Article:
Another prestigious Sydney school has been embroiled in muck-up day controversy with students allegedly found to be planning a spate of ‘criminal’ pranks.
Students at St Aloysius College in Milsons Point, on Sydney’s lower North Shore, are the latest to be told they could be expelled or face police action after plans for end of year celebrations were uncovered.
The elite school’s rector, Father Ross Jones and Principal Mark Tannock sent an email to all Year 12 students and their parents at the all-boys school condemning the plans.
Some of the challenges at the $20,000-a-year school were labelled as ‘inappropriate and concerning activities’.
Year 12 students St Aloysius College (pictured) in Milsons Point on Sydney’s lower North Shore, were found to be engaging in ‘very inappropriate and concerning activities’ on September 25
The elite school’s rector, Father Ross Jones and Principal Mark Tannock sent an email (pictured) to all year 12 students and their parents condemning the disgusting behaviour
‘In particular, we have been made aware of an overnight competition that invites criminal, manifestly dangerous, and highly offensive behaviours (a number of which are acutely sexist in nature),’ the St Aloysius’ leaders wrote, The Sydney Morning Herald reported.
The pair said the boys should not be excused for their actions under the belief that ‘boys will be boys’.
‘Clearly, if any student should engage in these activities, the College will have no hesitation in contacting the police and then banning him from the College for the remainder of 2020.
‘This will include the voluntary study programs, the Valete Dinner and the Year 12 Formal. Furthermore, it will mean he will be required to sit the HSC examinations as an independent candidate at another examination centre.’
After the initial email was sent out, Mr Tannock (pictured) said some students came forward and apologised for getting involved
After the email was sent out, some students came forward and apologised for getting involved in the activities.
‘Yes, these young men have made a serious error of judgment,’ Mr Tannock wrote in another email, The Daily Telegraph reported.
‘However, we expect them to grow and learn as a result of our forgiveness and their reflection.’
The strict warning to students at St Aloysius comes after Pymble Ladies College, on Sydney’s north shore, also warned its pupils about their muck-up day plans.
A document allegedly circulated among students at the all-girls school encouraged them to ‘swallow a goldfish’, ‘streak down a highway’ and to even ‘have sex with someone’s dad’ as part of a graduation challenge.
Many of the challenges in the document believed to be associated with the $33,000-a-year school were sexual or criminal in nature.
Students would be split into teams and would gain points for every task they could prove they had completed.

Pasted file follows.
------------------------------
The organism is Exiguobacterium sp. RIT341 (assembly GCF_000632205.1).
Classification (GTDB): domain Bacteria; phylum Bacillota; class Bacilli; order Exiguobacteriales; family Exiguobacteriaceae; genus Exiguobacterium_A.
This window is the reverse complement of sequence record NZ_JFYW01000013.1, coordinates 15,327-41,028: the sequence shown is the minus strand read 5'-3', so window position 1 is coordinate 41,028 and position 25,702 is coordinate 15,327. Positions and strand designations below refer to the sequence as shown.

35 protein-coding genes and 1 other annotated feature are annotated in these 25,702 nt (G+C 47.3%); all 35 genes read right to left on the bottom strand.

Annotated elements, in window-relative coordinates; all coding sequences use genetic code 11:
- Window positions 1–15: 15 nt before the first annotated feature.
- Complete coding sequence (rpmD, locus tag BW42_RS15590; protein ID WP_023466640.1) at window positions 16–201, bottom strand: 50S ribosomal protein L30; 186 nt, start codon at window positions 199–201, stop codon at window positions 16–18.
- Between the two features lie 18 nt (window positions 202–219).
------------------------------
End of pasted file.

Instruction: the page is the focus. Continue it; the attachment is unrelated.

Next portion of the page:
Graduating students at elite private girls’ school Pymble Ladies’ College (pictured), on Sydney’s north shore, allegedly created a vulgar muck-up day challenge
Some of the alleged challenges by the students at Pymble encouraged girls to ‘have sex with someone’s dad’ and ‘eat someone’s vomit’
A spokesperson for the school said students would face punishment for carrying out the muck-up day plan, 7NEWS reported.
‘We are horrified and disappointed that any student would have their name associated with what was apparently a competitive list between students at a number of schools,’ they said.
A similar scavenger hunt was also organised as part of a muck-up challenge for the elite Shore School on Sydney’s lower north shore.
The ‘official rule and challenge book’ – created by students in a PDF document – revealed they planned to meet between 5pm and 6pm on Wednesday at Waverton Park for the series of ‘treacherous’ challenges.
The ‘Scavenger Hunt’ required girls to divide into teams and perform a variety of sexual and illegal acts in order to score points (Pymble Ladies’ College pictured)
The school leavers would then be split into teams of five or six before carrying out a series of tasks to compete for points.
The rule book stated all participants from the $33,000-a-year school were required to chip in $10 and the team who gathers the most points would be awarded the total cash prize.
Before starting the challenges, the groups would be required to finish a case of 30 beers in 15 minutes.
The competitors would then be given seven hours of ‘hunting’ from 6pm to 1am.
There were more than 150 challenges listed in the scavenger hunt rule book and the tasks range in difficulty.
Students from elite private boys’ school Shore, in Sydney’s lower north shore, also attempted to complete a controversial challenge named the ‘Triwizard Shorenament’ (pictured)
The school is among the top ranked in New South Wales and regularly features impressive Year 12 results
One challenge called the ‘Pakistan Sacrifice’ read: ‘Eat two laxatives and a Phaal Curry (spicy curry) from Lavender Bay Curry.
‘Warning: Will be s***ing all night and probably will want to die.’
Another challenge was dubbed the ‘trifecta spit’ which included a ‘spit roast’, spitting on a homeless man and jumping off the Spit Bridge.
For 10,000 points, students could ‘get on a plane to Melbourne’.
There were more than 150 challenges listed in the scavenger hunt rule book and the tasks ranged in difficulty. The ‘Beta’ difficulty (pictured) was deemed the easiest for competitors, with five to ten points up for grabs for each task